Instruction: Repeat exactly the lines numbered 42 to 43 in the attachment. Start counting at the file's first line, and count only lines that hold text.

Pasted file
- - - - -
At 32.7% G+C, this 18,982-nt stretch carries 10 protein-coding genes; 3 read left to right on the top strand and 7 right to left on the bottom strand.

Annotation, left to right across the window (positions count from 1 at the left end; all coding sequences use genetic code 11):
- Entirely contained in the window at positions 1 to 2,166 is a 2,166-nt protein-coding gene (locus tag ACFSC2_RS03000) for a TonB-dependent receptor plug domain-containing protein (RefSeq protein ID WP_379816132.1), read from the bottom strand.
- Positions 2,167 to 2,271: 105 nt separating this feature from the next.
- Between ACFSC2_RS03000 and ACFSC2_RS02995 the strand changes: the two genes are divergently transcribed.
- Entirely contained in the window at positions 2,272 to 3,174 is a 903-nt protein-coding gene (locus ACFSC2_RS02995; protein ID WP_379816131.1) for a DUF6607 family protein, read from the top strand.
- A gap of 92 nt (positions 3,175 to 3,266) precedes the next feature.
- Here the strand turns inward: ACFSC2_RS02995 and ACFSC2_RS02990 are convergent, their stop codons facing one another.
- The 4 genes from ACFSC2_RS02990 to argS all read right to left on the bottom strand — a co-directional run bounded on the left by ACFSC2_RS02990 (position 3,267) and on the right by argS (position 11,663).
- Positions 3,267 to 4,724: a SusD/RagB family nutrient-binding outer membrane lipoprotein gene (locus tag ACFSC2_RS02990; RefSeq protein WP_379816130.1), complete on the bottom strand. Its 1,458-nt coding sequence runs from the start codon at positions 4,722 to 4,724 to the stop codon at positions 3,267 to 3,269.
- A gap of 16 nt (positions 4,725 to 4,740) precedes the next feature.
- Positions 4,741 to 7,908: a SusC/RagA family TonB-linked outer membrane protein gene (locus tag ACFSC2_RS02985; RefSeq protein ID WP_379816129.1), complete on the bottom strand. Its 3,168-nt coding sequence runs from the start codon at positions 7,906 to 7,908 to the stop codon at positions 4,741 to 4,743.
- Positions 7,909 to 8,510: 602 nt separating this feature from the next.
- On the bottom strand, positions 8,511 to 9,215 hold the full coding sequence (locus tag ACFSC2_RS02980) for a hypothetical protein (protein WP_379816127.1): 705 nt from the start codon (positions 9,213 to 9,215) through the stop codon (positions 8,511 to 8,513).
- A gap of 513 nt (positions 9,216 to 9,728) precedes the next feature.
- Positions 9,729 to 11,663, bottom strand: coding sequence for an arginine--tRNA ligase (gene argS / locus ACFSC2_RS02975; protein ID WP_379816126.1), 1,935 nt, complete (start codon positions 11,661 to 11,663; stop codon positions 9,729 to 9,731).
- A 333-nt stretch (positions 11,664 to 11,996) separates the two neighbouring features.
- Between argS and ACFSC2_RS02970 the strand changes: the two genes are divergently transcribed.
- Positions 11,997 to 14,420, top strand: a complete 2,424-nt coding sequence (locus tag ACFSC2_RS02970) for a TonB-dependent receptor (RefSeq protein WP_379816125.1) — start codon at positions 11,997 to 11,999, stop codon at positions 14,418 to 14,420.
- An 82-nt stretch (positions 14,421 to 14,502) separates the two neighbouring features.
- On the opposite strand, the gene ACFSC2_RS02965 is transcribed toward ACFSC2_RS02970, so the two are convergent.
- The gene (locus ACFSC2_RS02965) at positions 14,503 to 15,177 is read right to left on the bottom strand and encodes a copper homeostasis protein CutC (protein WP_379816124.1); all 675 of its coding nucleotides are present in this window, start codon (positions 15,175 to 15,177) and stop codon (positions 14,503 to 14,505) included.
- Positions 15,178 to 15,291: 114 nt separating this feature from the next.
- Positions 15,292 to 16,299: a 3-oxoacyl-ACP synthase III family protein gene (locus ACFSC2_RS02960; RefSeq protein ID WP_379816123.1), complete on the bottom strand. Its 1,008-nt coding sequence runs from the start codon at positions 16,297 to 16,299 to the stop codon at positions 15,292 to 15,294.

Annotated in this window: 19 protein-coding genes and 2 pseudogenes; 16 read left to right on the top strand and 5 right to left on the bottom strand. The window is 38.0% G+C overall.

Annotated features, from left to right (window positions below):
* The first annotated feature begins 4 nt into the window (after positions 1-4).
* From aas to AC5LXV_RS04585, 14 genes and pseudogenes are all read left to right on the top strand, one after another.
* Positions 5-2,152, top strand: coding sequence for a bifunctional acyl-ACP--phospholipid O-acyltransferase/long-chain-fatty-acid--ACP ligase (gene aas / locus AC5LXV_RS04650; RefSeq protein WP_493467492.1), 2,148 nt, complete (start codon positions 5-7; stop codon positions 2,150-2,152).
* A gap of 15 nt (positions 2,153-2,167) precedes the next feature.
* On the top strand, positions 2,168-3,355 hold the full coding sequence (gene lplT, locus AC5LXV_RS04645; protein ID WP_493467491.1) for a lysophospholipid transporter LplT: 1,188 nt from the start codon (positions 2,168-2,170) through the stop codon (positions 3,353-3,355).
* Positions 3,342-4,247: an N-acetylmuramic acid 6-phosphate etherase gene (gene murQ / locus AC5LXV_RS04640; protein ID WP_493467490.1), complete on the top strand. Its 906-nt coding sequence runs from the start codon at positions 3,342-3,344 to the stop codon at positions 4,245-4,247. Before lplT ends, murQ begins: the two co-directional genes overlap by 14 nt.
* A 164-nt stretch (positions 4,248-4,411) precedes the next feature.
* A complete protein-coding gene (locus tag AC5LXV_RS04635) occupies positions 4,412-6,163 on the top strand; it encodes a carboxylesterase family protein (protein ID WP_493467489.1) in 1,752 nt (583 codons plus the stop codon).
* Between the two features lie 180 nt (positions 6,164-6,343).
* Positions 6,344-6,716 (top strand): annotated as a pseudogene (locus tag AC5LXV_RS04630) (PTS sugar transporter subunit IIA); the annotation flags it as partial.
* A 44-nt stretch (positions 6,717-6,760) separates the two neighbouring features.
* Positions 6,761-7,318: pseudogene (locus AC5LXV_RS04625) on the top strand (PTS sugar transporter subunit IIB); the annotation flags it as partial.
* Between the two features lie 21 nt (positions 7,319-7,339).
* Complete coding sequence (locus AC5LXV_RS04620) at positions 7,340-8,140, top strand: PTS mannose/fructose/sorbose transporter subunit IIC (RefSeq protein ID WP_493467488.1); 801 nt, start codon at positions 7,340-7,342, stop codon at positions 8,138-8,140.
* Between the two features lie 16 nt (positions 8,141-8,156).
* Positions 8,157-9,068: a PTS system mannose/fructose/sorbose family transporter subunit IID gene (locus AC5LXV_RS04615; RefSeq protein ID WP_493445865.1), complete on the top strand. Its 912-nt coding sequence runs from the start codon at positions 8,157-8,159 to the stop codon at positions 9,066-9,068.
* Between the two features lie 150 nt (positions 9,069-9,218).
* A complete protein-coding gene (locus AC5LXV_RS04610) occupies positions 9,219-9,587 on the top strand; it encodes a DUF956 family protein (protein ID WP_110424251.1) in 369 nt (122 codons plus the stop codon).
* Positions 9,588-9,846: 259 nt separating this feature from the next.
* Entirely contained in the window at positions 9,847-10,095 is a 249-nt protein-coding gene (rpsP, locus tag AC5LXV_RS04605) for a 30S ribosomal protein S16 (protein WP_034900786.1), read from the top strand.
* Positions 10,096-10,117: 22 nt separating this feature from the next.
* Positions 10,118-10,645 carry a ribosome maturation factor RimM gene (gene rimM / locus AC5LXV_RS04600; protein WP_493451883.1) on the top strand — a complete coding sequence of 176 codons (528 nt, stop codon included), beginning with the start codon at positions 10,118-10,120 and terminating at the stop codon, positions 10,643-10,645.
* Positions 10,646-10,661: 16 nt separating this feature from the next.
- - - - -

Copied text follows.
* Positions 8,157-9,068: a PTS system mannose/fructose/sorbose family transporter subunit IID gene (locus AC5LXV_RS04615; RefSeq protein ID WP_493445865.1), complete on the top strand. Its 912-nt coding sequence runs from the start codon at positions 8,157-8,159 to the stop codon at positions 9,066-9,068.
* Between the two features lie 150 nt (positions 9,069-9,218).